A few weeks ago, Theresa May took the option of the UK remaining in a customs union with the EU off the negotiating table. Jeremy Corbyn has put it back on. The opposition leader announced on Monday that he is in favour of brokering a close relationship with the bloc for trading goods. This is a welcome departure from the Labour party’s “constructive ambiguity” on Brexit. It matters not whether Mr Corbyn has changed his mind simply to undermine the prime minister. His move could ultimately serve the national interest.
Mr Corbyn is right to say that protecting the UK’s goods trade relies on maintaining the current customs arrangements and preserving pan-European supply chains. He is also correct in his assertion that a customs union, reinforced by regulatory alignment, is key to maintaining a soft border with the Republic of Ireland. The Conservative party’s fixation on a clean break with the bloc forces it to ignore or wish away these two inconvenient facts.
Some of Mr Corbyn’s demands are unrealistic. Brussels is unlikely to agree to a watering down of state aid rules in any trade deal with the UK. His insistence that Britain would require a voice in any future EU trade deal with third parties is optimistic. It flies against the EU27’s insistence that a nation is either in the bloc with a voice, or out. Turkey has a customs union with the EU. It does not have a say in trade. Britain is not Turkey, however. A solution might be possible if the UK came up with a new kind of customs union.
Pro-European Labour MPs have welcomed Mr Corbyn’s stance. They want him to go further. Some believe the party should support continued membership of the single market, too. This might be economically optimal, but it is politically difficult. As well as forcing the UK to accept a much greater range of EU rules, it would mean continued free movement of people. Immigration was a mobilising force in the Brexit referendum. If tighter border controls were not part of Britain’s future relationship with the bloc, a large part of the electorate would feel betrayed.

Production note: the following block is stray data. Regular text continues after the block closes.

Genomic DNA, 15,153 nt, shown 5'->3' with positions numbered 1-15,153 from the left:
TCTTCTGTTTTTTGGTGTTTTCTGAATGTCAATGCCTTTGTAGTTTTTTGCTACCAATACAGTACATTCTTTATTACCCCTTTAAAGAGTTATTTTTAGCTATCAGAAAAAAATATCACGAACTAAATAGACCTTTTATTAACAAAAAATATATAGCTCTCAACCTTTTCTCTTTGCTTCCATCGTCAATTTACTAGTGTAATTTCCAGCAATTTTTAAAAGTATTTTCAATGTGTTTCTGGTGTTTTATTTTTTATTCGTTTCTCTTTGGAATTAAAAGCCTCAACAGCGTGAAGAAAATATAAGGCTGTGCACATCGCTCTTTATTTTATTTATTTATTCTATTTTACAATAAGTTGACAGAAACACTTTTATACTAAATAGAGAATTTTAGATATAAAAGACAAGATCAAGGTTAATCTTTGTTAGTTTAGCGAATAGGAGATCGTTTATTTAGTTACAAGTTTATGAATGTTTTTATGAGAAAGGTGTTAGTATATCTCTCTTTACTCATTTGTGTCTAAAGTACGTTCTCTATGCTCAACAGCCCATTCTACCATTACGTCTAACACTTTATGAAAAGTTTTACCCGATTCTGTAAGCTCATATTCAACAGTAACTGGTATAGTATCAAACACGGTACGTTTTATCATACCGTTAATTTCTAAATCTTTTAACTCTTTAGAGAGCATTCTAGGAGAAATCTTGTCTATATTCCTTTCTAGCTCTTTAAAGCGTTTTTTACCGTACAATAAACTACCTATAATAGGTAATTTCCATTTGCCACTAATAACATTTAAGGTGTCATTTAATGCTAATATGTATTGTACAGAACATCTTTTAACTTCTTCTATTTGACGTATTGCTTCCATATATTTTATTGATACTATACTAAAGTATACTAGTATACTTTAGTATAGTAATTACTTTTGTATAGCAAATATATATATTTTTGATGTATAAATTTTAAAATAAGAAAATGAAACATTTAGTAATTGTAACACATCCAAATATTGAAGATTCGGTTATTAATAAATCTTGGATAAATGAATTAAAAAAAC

The broader point is that Britain’s political discourse has become warped. Mr Corbyn, an unreconstructed socialist who favours mass nationalisation and is preparing for a run on the pound if elected to office, is speaking more to the needs of the British economy than Mrs May’s traditionally pro-business Conservative party. Instead of listening to business, the Treasury and the City of London, the prime minister has been preoccupied with the views of a hardline minority of MPs, who desire a hard exit from the EU at all costs. Mr Corbyn and his hard left coterie pose a greater threat to the UK’s growth prospects than all but the worst Brexit outcomes. Yet the CBI, the employers federation, has endorsed Labour’s new position on the customs union.
The prime minister may be forced to change course. For Mr Corbyn’s new stance to mean anything, it will require the co-operation of a dozen or so Conservative MPs. At some point over the next few months, the House of Commons will vote on an amendment to the trade bill, concerning a customs union. The May government cannot be certain of winning this vote. It might attempt to bully wavering MPs into submission by making a vote on the customs union a confidence issue — the equivalent of a political nuclear weapon.
This would be a disservice to those who voted in good faith to leave the EU. There was no particular form of Brexit on the ballot paper in June 2016. Britain should maintain a customs union in the interests of the economy. If Mrs May does not change tack, Tory MPs should work with Labour to make it happen.
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